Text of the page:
1. Anonymous Says:

    Spoilers

    Hey man :)

    Next time can you put a note in the subject heading or blurb that says **Warning: Spoiler and/or plot discussed**

    Thanks :)

  2. Nutcase Says:

    In Response To Anonymous @ 05/02/2001 7:06:48 PM

    Re: Spoilers

    do you mean teddy dying? Yeah, i guess thats a bit spoiler-ish… but seriously, if it’s truly the first thing we see, it’s not like it will ruin the movie. :P

    I haven’t seen it (yet) - but plan on seeing it friday. :)

  3. Scar Says:

    good movie

    A friend of mine “found” a VCD of this and we watched it the other night. A *very* good film. I highly recommend it.

  4. Anonymous Says:

    ugh…

    Please, the method of story telling is NOT a gimmick. No one in there right mind would call e.e. cummings’s odd style a “gimmick.” It’s just the mode of storytelling. sheesh…

    Excellent movie though, quite a gem.

    Najati

  5. Ruprect Says:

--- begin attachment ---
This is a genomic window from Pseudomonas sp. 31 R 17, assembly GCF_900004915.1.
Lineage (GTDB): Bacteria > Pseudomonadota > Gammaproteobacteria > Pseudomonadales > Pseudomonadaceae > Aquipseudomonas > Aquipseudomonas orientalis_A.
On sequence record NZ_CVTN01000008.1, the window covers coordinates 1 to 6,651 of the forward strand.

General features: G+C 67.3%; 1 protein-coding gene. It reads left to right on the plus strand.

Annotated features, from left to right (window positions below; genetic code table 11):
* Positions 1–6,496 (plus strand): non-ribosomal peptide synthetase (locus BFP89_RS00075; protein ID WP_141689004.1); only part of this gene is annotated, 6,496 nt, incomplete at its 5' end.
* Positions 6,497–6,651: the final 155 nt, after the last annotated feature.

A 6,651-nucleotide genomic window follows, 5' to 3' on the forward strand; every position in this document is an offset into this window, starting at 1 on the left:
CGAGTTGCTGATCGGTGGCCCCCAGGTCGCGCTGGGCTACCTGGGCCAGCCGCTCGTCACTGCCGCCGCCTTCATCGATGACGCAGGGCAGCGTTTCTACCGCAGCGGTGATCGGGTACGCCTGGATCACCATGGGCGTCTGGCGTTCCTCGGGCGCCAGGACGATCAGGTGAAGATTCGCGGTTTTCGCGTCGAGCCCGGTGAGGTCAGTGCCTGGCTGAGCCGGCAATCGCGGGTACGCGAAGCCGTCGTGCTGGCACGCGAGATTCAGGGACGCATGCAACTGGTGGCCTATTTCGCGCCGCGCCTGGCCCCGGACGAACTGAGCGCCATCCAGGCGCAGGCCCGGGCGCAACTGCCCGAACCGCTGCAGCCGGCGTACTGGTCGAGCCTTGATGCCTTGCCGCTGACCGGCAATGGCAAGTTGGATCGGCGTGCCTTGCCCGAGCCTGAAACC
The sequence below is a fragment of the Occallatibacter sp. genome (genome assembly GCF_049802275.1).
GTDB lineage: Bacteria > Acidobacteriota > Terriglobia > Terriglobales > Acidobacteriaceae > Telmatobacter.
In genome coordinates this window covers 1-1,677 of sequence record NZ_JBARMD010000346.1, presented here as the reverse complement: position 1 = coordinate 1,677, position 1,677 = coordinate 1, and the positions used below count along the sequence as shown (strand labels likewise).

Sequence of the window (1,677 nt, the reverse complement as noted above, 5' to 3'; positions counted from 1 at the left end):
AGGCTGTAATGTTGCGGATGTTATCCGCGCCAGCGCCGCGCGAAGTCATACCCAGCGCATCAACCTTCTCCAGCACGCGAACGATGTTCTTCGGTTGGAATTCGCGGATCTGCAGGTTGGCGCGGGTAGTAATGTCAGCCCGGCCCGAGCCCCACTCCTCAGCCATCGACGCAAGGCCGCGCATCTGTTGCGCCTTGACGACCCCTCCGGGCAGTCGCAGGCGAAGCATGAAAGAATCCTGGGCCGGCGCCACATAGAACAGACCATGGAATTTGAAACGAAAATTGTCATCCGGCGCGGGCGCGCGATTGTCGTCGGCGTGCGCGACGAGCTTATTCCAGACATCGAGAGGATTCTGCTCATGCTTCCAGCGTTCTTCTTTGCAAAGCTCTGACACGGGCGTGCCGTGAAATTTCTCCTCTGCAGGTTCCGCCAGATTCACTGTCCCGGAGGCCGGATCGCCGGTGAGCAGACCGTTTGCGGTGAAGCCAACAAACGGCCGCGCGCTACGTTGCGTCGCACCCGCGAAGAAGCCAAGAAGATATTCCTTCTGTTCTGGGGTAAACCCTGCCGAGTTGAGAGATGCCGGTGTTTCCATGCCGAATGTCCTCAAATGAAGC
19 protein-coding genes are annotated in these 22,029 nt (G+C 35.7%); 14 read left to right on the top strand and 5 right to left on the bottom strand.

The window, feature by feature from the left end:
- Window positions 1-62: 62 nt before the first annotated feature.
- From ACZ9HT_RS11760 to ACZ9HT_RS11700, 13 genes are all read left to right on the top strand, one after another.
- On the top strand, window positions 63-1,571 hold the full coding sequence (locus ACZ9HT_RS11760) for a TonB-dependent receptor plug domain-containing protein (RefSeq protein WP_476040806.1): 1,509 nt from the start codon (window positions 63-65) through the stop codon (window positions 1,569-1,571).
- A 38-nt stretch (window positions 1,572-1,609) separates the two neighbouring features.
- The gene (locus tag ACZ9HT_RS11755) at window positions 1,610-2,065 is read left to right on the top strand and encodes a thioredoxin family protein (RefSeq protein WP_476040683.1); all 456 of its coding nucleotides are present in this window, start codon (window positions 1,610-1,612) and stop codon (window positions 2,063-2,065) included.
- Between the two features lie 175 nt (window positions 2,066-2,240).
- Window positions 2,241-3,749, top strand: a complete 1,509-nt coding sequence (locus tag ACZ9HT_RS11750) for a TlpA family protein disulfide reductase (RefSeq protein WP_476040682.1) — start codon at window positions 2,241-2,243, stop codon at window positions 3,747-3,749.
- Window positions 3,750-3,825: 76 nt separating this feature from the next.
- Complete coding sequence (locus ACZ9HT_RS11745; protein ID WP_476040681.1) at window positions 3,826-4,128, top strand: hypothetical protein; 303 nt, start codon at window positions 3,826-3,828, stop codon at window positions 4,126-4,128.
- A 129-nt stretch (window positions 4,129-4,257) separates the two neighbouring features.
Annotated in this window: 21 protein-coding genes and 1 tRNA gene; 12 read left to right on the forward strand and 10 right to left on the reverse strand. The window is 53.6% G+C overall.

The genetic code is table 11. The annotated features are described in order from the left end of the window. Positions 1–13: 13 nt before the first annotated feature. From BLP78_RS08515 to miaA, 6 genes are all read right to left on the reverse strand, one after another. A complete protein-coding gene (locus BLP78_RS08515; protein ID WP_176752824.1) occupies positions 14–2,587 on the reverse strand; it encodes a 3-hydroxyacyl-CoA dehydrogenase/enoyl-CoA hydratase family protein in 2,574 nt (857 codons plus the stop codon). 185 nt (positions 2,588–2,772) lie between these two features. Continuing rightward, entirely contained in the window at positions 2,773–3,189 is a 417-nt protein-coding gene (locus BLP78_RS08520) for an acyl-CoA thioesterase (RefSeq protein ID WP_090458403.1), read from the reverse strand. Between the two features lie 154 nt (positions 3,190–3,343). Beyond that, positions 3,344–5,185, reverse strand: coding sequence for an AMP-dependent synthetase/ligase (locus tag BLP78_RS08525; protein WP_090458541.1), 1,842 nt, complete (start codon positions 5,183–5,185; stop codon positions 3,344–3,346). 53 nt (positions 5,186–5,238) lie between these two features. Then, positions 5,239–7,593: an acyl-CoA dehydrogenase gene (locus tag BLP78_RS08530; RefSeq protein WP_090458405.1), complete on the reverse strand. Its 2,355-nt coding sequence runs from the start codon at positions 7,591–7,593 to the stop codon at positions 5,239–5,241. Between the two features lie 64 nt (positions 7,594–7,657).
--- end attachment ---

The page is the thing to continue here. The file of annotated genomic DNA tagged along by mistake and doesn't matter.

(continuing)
In Response To Anonymous @ 05/03/2001 7:51:03 PM

    Re: ugh…

    Perhaps “gimmick” was the wrong word, given its modern connotations. But for argument’s sake, Merriam-Webster defines gimmick as:

    “an important feature that is not immediately apparent : CATCH b : an ingenious and usually new scheme or angle”

    That’s precisely what the method of storytelling in Memento was. I wasn’t intending to sound negative about it either.

    [Edited at 18:46 Jun 12 2001 by Ruprect]

  6. nir Says:

    ALERT: READ ONLY IF YOU SAW THE MOVIE:

    in the final scene when he drives the car and a flashback of him in bed with the wife - you can see a tatoo which was REMOVED saying: “I’ve Done It”. He had raped her but not murdered her.

  7. Lee Jung Says:

    If you’re going through hell, keep going.Everybody is a star with the potentiality to shine in the infinite sky of eternity.

[powered by WordPress.]

Random Haiku:

Haiku messages.
Ha ha. Ha, uhh... hardy har.
You funny computer.

Since 1998 - Until the Last User Leaves...
BeGroovy, established 1998

search BeGroovy:

BeGroovy Archives:

October 2017
S M T W T F S
« Jan    
1234567
891011121314
15161718192021
22232425262728
293031  

other:

25 queries. 0.056 seconds

[powered by WordPress.]